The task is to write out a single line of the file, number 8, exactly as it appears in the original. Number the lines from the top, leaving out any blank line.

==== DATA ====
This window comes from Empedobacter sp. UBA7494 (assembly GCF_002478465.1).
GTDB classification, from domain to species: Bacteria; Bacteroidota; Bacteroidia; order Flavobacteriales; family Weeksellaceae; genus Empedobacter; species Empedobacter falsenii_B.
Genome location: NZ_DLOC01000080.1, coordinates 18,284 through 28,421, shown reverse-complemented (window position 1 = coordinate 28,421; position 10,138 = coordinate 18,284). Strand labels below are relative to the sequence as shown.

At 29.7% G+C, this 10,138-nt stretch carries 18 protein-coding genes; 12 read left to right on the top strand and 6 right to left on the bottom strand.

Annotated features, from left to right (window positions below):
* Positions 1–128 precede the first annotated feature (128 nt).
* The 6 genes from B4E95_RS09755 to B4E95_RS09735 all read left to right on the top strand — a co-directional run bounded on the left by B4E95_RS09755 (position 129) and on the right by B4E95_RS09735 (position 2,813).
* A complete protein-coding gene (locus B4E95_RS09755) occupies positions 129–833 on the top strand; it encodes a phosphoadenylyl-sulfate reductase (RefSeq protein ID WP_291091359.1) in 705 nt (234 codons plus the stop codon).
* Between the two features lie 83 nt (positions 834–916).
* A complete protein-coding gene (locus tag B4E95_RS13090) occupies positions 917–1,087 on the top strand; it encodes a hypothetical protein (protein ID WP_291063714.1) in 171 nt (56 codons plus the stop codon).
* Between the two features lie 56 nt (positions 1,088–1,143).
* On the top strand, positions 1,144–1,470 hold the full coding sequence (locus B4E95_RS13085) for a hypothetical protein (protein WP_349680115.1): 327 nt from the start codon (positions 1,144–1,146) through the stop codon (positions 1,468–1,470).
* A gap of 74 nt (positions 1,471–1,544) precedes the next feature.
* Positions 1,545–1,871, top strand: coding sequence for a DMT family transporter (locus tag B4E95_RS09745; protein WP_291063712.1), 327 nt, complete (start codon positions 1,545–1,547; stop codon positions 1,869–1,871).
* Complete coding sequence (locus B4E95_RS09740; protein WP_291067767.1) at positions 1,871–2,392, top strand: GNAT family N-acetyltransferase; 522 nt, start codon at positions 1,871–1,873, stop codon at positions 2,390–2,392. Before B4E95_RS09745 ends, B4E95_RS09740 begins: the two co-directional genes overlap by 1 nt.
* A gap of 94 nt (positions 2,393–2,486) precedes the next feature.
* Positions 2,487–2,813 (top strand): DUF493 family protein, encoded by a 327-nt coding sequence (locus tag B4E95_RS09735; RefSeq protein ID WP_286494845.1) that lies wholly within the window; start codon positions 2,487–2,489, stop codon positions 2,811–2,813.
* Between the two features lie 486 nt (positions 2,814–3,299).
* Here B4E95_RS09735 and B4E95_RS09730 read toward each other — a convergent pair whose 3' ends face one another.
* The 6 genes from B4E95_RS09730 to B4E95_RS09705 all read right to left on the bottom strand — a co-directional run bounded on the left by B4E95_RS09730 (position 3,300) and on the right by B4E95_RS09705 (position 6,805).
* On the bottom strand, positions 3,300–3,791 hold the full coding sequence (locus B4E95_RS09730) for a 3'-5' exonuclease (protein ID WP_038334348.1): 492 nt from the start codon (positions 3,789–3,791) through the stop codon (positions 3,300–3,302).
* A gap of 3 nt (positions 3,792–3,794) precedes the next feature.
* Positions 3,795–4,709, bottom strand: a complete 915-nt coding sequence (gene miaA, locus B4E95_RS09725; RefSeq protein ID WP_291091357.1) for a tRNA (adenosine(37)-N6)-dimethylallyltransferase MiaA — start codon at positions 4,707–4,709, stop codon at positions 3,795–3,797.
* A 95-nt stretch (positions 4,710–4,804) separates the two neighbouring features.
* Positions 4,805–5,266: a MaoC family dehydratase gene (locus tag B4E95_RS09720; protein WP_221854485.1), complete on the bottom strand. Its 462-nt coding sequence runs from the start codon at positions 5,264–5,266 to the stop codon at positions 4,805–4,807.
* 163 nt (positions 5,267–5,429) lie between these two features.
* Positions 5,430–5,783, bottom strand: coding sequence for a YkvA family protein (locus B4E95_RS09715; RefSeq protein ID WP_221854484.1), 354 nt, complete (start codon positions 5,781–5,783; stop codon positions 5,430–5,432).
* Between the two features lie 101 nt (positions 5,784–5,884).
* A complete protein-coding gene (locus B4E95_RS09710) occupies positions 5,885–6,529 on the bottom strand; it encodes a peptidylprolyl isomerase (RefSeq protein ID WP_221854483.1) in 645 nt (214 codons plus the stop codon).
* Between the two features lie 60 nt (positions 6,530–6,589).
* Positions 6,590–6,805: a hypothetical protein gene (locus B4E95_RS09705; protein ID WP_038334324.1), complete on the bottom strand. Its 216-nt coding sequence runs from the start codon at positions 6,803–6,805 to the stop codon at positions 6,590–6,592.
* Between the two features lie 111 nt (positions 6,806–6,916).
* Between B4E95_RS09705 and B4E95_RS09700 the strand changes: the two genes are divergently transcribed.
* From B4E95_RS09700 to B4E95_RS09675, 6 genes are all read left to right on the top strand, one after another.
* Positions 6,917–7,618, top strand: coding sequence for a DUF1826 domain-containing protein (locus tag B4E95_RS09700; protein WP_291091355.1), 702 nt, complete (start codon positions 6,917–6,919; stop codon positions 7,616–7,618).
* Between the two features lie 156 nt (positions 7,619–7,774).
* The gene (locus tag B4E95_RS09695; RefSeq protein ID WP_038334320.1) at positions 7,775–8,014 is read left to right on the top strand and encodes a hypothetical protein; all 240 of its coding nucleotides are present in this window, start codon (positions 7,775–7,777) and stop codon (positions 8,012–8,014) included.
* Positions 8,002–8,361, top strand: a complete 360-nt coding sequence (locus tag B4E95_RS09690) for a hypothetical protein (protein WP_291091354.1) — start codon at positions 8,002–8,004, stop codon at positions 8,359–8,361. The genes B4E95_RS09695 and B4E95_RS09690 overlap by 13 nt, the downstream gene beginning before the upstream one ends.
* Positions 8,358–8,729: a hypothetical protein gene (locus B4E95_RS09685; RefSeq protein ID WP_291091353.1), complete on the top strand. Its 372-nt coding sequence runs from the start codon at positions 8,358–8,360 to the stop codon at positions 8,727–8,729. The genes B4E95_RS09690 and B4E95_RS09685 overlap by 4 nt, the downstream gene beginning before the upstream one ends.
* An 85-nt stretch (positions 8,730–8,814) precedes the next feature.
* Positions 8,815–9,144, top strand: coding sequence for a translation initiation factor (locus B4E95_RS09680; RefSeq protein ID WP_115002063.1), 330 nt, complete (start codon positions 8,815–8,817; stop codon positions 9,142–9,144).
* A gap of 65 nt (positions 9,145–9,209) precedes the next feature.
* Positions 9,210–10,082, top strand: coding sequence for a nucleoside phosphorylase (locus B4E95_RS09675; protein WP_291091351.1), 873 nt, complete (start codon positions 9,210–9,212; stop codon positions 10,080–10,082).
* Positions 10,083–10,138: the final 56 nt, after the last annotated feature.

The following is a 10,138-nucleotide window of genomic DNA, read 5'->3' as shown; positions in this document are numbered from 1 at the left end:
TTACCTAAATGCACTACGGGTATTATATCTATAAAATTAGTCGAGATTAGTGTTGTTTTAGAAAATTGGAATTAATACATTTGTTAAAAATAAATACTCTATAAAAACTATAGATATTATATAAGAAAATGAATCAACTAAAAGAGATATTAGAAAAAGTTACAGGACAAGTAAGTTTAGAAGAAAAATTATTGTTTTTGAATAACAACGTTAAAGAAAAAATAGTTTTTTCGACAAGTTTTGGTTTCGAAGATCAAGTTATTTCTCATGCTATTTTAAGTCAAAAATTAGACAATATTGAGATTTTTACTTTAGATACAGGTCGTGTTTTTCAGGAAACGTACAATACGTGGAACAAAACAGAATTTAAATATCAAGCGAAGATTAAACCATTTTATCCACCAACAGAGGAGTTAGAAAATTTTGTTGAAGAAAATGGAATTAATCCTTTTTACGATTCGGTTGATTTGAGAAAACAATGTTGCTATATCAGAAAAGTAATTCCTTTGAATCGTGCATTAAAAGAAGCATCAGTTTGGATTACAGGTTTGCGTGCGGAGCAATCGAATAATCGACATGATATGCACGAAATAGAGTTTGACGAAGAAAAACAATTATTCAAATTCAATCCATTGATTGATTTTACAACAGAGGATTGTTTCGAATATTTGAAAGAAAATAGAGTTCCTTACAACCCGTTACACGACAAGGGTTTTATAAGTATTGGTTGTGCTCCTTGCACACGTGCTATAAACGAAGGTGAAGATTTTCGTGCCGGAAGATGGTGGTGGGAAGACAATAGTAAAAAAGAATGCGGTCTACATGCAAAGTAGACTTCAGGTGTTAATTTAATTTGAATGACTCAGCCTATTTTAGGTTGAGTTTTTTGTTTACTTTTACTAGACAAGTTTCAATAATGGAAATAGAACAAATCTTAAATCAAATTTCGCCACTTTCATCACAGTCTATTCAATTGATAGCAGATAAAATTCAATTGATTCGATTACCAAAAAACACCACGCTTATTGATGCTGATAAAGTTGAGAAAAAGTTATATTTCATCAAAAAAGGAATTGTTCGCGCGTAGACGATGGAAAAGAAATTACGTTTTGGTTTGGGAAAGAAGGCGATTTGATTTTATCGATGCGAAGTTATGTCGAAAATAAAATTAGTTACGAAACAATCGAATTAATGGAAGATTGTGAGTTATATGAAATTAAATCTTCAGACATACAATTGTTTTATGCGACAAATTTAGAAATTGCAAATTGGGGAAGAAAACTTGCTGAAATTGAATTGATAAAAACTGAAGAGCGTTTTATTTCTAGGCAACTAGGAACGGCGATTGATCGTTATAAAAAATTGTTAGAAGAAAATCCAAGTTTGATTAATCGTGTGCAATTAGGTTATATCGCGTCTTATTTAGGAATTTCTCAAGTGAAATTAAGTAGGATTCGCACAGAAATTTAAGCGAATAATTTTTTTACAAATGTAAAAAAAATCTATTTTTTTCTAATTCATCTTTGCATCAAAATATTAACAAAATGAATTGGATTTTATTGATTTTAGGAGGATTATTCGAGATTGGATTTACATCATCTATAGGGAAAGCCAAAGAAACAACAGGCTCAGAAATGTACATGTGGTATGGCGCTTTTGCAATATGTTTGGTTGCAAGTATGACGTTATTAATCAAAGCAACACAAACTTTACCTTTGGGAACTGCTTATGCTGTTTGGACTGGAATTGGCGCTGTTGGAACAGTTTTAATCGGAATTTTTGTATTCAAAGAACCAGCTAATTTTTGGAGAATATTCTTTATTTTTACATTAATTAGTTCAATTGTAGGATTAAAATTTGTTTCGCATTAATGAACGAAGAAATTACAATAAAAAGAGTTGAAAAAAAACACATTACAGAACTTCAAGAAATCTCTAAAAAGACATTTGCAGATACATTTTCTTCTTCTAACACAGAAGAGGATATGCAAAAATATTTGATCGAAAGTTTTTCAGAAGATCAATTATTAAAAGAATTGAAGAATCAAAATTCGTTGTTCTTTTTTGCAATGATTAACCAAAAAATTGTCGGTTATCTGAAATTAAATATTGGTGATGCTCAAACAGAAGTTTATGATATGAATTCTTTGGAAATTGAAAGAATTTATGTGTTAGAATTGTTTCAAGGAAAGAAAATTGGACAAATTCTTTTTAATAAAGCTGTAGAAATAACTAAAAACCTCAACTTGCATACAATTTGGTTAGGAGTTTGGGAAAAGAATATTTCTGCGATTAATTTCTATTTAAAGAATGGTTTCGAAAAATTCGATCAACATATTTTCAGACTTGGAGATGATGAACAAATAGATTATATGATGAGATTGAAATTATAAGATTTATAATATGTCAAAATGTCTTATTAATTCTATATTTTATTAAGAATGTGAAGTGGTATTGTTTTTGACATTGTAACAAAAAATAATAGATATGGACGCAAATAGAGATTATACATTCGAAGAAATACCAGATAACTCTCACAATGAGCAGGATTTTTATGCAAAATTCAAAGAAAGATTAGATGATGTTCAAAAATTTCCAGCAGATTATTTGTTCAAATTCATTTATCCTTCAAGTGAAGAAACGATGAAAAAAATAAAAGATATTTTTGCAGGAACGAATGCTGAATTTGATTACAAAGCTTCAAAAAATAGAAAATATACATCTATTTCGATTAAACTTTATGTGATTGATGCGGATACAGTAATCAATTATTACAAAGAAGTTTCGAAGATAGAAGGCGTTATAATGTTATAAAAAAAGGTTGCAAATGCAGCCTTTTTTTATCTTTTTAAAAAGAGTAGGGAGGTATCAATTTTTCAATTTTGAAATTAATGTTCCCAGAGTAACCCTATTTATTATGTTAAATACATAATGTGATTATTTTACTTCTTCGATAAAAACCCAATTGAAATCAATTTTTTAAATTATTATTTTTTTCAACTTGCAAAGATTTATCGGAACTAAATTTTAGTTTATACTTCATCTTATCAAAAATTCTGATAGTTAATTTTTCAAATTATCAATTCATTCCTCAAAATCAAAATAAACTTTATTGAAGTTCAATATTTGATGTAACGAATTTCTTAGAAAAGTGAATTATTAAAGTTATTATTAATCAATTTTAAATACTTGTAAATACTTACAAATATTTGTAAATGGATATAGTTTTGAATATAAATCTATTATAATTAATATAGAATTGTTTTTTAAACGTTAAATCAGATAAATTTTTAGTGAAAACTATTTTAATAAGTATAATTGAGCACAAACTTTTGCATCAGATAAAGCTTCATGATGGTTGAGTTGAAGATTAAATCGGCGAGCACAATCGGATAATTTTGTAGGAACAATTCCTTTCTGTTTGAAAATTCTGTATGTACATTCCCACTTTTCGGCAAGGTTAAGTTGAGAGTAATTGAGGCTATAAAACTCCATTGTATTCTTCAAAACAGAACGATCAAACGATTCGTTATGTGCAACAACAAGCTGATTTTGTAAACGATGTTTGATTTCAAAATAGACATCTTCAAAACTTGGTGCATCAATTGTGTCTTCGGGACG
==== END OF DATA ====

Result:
* A complete protein-coding gene (locus B4E95_RS09755) occupies positions 129–833 on the top strand; it encodes a phosphoadenylyl-sulfate reductase (RefSeq protein ID WP_291091359.1) in 705 nt (234 codons plus the stop codon).